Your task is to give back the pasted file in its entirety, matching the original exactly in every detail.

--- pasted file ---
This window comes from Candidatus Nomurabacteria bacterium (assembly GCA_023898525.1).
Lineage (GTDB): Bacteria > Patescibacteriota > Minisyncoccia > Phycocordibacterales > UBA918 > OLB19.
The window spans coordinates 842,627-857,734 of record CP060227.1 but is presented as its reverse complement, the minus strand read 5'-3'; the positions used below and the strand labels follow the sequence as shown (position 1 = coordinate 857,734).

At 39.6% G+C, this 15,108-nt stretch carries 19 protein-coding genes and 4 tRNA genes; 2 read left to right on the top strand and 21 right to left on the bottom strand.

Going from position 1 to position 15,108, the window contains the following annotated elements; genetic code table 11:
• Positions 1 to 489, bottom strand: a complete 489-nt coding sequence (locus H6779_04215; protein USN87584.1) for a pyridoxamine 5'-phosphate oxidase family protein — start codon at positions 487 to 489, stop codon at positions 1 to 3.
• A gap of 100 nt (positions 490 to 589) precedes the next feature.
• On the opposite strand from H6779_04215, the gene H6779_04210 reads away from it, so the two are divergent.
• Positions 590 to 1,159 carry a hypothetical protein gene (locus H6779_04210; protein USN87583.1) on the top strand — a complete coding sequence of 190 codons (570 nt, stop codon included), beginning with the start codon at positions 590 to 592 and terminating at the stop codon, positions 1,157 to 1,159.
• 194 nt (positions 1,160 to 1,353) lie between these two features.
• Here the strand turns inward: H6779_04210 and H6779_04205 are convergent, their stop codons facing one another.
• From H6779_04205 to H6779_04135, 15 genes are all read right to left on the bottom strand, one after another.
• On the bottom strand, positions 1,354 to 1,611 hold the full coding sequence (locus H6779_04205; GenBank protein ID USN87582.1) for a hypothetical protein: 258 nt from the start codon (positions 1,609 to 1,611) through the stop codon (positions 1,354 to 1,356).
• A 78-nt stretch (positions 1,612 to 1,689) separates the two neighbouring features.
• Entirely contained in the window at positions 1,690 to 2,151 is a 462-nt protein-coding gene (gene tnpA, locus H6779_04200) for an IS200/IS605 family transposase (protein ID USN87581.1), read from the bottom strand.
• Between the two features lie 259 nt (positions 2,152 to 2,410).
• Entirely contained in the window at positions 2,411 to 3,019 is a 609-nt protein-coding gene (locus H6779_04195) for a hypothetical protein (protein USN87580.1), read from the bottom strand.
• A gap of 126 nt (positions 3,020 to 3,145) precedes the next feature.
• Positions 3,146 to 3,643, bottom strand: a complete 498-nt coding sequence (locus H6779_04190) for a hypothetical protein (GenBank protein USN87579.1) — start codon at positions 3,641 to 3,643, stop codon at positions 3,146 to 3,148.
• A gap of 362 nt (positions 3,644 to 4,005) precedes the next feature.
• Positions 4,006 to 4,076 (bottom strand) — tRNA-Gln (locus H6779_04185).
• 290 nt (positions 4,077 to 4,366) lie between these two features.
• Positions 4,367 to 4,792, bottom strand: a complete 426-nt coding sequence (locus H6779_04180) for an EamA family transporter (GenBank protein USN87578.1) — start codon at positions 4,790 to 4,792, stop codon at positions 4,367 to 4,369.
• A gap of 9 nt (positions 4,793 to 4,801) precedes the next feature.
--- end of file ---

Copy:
This window comes from Candidatus Nomurabacteria bacterium (assembly GCA_023898525.1).
Lineage (GTDB): Bacteria > Patescibacteriota > Minisyncoccia > Phycocordibacterales > UBA918 > OLB19.
The window spans coordinates 842,627-857,734 of record CP060227.1 but is presented as its reverse complement, the minus strand read 5'-3'; the positions used below and the strand labels follow the sequence as shown (position 1 = coordinate 857,734).

At 39.6% G+C, this 15,108-nt stretch carries 19 protein-coding genes and 4 tRNA genes; 2 read left to right on the top strand and 21 right to left on the bottom strand.

Going from position 1 to position 15,108, the window contains the following annotated elements; genetic code table 11:
• Positions 1 to 489, bottom strand: a complete 489-nt coding sequence (locus H6779_04215; protein USN87584.1) for a pyridoxamine 5'-phosphate oxidase family protein — start codon at positions 487 to 489, stop codon at positions 1 to 3.
• A gap of 100 nt (positions 490 to 589) precedes the next feature.
• On the opposite strand from H6779_04215, the gene H6779_04210 reads away from it, so the two are divergent.
• Positions 590 to 1,159 carry a hypothetical protein gene (locus H6779_04210; protein USN87583.1) on the top strand — a complete coding sequence of 190 codons (570 nt, stop codon included), beginning with the start codon at positions 590 to 592 and terminating at the stop codon, positions 1,157 to 1,159.
• 194 nt (positions 1,160 to 1,353) lie between these two features.
• Here the strand turns inward: H6779_04210 and H6779_04205 are convergent, their stop codons facing one another.
• From H6779_04205 to H6779_04135, 15 genes are all read right to left on the bottom strand, one after another.
• On the bottom strand, positions 1,354 to 1,611 hold the full coding sequence (locus H6779_04205; GenBank protein ID USN87582.1) for a hypothetical protein: 258 nt from the start codon (positions 1,609 to 1,611) through the stop codon (positions 1,354 to 1,356).
• A 78-nt stretch (positions 1,612 to 1,689) separates the two neighbouring features.
• Entirely contained in the window at positions 1,690 to 2,151 is a 462-nt protein-coding gene (gene tnpA, locus H6779_04200) for an IS200/IS605 family transposase (protein ID USN87581.1), read from the bottom strand.
• Between the two features lie 259 nt (positions 2,152 to 2,410).
• Entirely contained in the window at positions 2,411 to 3,019 is a 609-nt protein-coding gene (locus H6779_04195) for a hypothetical protein (protein USN87580.1), read from the bottom strand.
• A gap of 126 nt (positions 3,020 to 3,145) precedes the next feature.
• Positions 3,146 to 3,643, bottom strand: a complete 498-nt coding sequence (locus H6779_04190) for a hypothetical protein (GenBank protein USN87579.1) — start codon at positions 3,641 to 3,643, stop codon at positions 3,146 to 3,148.
• A gap of 362 nt (positions 3,644 to 4,005) precedes the next feature.
• Positions 4,006 to 4,076 (bottom strand) — tRNA-Gln (locus H6779_04185).
• 290 nt (positions 4,077 to 4,366) lie between these two features.
• Positions 4,367 to 4,792, bottom strand: a complete 426-nt coding sequence (locus H6779_04180) for an EamA family transporter (GenBank protein USN87578.1) — start codon at positions 4,790 to 4,792, stop codon at positions 4,367 to 4,369.
• A gap of 9 nt (positions 4,793 to 4,801) precedes the next feature.